With the IR modified camera, f/6.3, 1/200, 55mm
I found it pretty easy to pack my suitcase for my big trip this year: five pairs of identical black yoga pants, six interchangeable t-shirts, something for cold days, something for the occasional flash restaurant, walking shoes and casual shoes, toothbrush and sunscreen and done. But choosing which camera and which camera lenses to take is difficult. Trading off considerations such as “what if I see X, and I don’t have xyz”, against the weight of good lenses and a laptop. And security: travel insurance doesn’t cover you if electronics is stolen from your car, and expensive, visibly expensive gear is going to make you a target for thievery in general. Also, my husband was taking a camera and was going to be standing beside me so . . . I didn’t want to be taking too-similar photos.
So, this time: not my best camera, not my best lenses, which are either expensive or heavy. No laptop. Instead, I took my IR camera (which is a modified A6000), with just basic lenses, a pancake 16mm for landscapes, and 55-200mm zoom for the rest. My husband’s camera is an unmodified A6000, so we could share spare batteries and the charger. I also took a small but very good compact (an RX100iv) for ‘normal’ photographs and collecting images in museums (ie, stock to use in future projects), and for days when the weather was clearly not going to work for IR. I used an android tablet for some basic processing of images to share on Facebook during the trip, using the jpgs that Sony creates when you use their app to transfer photos for uploading and Snapseed to tweak ’em. I took an usb harddrive and a Filehub so we could back up our SD cards. One exceedingly useful gadget was a $30 5 port travel USB charger that came with adapters for the UK and Europe and Australia, and high powered slots for phones and tablets, so that we could charge our ridiculous number of electronic devices (fitbits and camera batteries and phones and all). And, as just a small backpack’s worth of gear this setup worked together pretty well.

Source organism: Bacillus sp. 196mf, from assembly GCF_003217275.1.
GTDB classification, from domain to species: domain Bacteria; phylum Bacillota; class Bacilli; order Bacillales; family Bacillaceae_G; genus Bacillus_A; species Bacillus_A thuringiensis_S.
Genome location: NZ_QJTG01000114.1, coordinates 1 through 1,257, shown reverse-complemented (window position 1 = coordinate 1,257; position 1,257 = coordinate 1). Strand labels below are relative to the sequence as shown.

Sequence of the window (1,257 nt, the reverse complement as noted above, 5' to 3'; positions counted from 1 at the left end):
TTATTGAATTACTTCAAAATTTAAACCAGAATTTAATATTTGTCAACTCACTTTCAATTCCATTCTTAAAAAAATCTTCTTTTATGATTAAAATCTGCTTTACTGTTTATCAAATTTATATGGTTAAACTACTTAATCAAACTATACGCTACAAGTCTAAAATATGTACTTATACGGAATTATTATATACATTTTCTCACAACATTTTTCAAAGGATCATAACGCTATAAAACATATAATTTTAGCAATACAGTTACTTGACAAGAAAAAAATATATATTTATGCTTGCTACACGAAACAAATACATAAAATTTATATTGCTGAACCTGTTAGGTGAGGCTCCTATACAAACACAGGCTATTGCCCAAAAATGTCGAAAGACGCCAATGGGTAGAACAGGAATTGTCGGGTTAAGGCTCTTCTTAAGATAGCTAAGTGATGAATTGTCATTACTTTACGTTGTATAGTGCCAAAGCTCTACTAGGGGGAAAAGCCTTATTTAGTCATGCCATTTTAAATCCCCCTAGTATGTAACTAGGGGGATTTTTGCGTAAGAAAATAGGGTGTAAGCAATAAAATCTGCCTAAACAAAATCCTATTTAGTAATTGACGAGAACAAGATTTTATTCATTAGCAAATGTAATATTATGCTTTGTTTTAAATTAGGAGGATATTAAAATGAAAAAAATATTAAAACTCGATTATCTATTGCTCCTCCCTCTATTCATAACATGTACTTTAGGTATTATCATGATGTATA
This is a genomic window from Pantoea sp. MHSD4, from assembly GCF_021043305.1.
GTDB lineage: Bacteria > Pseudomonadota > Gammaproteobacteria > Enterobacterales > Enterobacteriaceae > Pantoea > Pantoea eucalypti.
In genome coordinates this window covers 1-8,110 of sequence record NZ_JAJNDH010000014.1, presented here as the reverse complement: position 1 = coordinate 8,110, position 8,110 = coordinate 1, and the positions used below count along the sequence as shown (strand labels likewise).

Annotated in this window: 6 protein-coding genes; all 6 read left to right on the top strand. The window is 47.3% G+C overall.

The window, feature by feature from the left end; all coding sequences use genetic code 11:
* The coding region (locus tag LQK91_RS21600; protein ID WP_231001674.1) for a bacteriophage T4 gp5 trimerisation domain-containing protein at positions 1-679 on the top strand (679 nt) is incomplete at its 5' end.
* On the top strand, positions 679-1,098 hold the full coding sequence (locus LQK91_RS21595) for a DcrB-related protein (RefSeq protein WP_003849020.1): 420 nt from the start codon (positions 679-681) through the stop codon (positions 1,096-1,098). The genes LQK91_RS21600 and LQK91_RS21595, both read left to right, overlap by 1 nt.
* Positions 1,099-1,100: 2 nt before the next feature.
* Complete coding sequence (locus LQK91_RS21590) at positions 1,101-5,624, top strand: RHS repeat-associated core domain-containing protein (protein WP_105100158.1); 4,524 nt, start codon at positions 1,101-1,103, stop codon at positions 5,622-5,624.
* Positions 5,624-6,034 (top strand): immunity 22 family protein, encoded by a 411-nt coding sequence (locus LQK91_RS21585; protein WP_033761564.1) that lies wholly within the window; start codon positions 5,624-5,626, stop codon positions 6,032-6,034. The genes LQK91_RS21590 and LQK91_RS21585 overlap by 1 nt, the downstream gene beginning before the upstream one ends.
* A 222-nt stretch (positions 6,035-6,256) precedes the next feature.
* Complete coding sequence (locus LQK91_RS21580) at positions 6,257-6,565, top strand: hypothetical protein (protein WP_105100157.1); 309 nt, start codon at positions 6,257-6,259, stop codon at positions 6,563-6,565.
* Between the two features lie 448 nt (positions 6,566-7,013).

Except of course, now I’m home. And I have . . . a lot of files to process. So many castles. And amazing landscapes. And wild stormscapes rushing up dramatic cliffs. And all the rest. Expect this blog to groan under the weight of some ancient European monuments in the next week or two.
There are people with telescopes and various recording devices constantly scanning the skies, convinced that there must be alien eyes watching us. Some believe in friendly ET type aliens, while others fret about the less friendly Mars Attacks variety. Either way, beings constructed to the same general scale and with the same basic bipedal design as humankind.
Which makes very little sense. Five minutes wandering through any suburban garden, even on a cool winter’s day, and you’ll discover a dozen quite different systems to solve the biological problem of moving around, feeding, communicating, creating offspring, and all the other necessary life-tasks.
Alien eyes are watching us, and using other mysterious sense organs to gather information.
Daddy Longlegs is a name given to several quite different creatures, including crane flies and harvestmen. Daddy Longlegs spiders create messy webs that hang in long trails and collect dust, exposing my sloppy housekeeping. These webs aren’t sticky, and basically work by tripping up and entangling passing creatures, giving the spiders time to wrap up and bite the hapless bumblers.
Known in the US as Cellar Spiders, since they like to live indoors, and can breed undisturbed in cozy basements, they are also called “skull spiders”, because of a vague resemblance to a skull in the round head shape and three clumps of eyes. I can sort of see it.
One urban legend claims that Pholcidae are the most venomous spiders in the world (even accumulating venom from their habit of eating other spiders), but are harmless to humans because its fangs cannot penetrate human skin. An episode of Mythbusters explored and exploded this myth, their bite does penetrate skin, but their venom is fairly mild.
I have friends who hate zoos. Who think all the creatures should be freed from these vile prisons, and passionately believe keeping anything behind bars is immoral.
I don’t agree.
I pay a subscription membership, and walk around Wellington Zoo at least once most weeks. I usually take a camera. While I’m too timid to ask permission from strangers in the street to take their photographs, the animals at the zoo are always happy to pose, or alternatively quite busy living their animal lives and indifferent to my presence.
I’ve been visiting ‘my’ zoo for over 50 years now, albeit with occasional decade long gaps. When I was a child chimp tea parties were still a thing, there was an elephant you could have rides on, and lions and tigers and a polar bear paced endlessly in tiny cages. Zoos are different now. Public zoos are devoted to the welfare and optimal care of their creatures. They use the entertainment value of the animals, including star attraction animals, to fund education and conservation, including of less glamorous creatures that are still worthy of study and respect. The enclosures are larger and leafier, and animal psychology has been used to create enrichment programmes.